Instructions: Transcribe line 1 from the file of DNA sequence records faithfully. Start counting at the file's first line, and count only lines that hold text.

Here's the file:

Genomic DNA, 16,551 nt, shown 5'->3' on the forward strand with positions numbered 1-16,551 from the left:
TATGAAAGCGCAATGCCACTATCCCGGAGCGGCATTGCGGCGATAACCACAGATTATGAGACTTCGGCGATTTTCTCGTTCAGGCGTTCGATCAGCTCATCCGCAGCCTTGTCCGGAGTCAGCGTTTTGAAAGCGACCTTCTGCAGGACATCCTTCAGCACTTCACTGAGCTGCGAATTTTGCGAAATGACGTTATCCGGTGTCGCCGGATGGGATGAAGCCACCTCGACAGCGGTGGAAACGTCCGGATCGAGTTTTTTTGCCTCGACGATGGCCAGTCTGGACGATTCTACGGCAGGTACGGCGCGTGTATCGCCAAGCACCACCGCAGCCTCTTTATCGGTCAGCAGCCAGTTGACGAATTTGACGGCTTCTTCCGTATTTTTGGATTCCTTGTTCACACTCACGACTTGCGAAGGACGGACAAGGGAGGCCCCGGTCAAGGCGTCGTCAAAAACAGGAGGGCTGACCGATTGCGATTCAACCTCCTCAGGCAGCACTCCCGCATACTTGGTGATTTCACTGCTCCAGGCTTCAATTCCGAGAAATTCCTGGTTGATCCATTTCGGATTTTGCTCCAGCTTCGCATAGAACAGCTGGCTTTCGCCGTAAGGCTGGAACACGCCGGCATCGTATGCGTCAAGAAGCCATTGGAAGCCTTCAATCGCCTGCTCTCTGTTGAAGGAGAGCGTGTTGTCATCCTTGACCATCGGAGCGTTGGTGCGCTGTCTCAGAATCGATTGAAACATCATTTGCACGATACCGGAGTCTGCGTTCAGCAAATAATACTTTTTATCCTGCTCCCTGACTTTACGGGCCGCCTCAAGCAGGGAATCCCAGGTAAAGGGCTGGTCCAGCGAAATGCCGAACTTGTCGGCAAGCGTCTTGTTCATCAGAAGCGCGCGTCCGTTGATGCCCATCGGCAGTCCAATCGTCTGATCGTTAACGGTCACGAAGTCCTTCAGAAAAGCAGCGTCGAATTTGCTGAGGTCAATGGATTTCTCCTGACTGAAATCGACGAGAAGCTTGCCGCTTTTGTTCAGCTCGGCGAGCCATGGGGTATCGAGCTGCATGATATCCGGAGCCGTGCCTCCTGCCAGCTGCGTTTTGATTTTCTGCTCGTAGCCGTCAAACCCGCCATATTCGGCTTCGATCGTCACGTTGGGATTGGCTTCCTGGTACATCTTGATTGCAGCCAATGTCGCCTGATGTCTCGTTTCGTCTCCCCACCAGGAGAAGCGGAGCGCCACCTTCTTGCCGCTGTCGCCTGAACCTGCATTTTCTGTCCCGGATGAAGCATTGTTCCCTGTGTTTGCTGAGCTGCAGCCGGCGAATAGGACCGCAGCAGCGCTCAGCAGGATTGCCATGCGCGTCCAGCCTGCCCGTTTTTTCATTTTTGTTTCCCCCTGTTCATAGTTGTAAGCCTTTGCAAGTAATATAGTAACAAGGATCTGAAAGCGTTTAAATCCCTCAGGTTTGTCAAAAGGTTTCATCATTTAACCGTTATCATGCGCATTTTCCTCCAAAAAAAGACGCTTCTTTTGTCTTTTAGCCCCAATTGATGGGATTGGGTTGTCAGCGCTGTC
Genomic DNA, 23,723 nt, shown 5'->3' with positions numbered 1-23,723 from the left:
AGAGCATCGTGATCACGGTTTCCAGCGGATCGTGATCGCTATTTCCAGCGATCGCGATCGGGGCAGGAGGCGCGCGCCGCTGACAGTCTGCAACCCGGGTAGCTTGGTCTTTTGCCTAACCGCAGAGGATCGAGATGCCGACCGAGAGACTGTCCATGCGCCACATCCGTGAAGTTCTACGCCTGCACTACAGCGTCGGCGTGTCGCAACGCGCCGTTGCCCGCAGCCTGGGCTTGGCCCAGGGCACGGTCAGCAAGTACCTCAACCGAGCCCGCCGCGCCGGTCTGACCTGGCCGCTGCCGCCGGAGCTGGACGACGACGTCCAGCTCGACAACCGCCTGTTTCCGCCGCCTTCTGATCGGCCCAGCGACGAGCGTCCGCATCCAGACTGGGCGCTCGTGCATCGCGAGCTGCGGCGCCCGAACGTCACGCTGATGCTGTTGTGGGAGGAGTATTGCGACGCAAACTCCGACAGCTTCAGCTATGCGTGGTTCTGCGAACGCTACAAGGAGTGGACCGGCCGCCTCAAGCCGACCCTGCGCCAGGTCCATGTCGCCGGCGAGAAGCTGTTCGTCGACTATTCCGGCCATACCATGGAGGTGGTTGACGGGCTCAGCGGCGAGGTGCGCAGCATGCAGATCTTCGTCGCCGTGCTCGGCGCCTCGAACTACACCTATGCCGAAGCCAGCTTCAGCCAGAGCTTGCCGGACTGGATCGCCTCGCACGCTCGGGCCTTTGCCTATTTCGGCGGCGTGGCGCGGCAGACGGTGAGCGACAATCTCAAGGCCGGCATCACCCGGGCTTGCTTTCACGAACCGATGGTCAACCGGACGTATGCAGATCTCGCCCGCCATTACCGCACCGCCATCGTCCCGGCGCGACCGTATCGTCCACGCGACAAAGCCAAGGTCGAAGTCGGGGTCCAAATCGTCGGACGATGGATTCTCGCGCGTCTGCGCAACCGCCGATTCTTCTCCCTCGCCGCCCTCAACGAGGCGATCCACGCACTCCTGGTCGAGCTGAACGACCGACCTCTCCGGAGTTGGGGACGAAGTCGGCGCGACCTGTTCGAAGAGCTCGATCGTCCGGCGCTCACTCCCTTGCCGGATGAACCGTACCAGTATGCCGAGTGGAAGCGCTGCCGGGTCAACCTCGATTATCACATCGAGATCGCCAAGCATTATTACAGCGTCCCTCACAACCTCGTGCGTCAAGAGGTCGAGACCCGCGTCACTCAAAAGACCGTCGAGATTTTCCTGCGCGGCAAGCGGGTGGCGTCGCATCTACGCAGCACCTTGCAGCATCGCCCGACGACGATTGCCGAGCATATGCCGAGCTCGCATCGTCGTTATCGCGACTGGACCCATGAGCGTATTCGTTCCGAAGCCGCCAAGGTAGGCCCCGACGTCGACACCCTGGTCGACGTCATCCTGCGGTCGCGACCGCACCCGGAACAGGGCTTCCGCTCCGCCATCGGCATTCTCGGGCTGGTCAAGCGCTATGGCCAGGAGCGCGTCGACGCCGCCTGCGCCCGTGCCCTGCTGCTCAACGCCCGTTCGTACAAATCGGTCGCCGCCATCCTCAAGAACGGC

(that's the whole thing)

Genomic DNA, 16,551 nt, shown 5'->3' on the forward strand with positions numbered 1-16,551 from the left: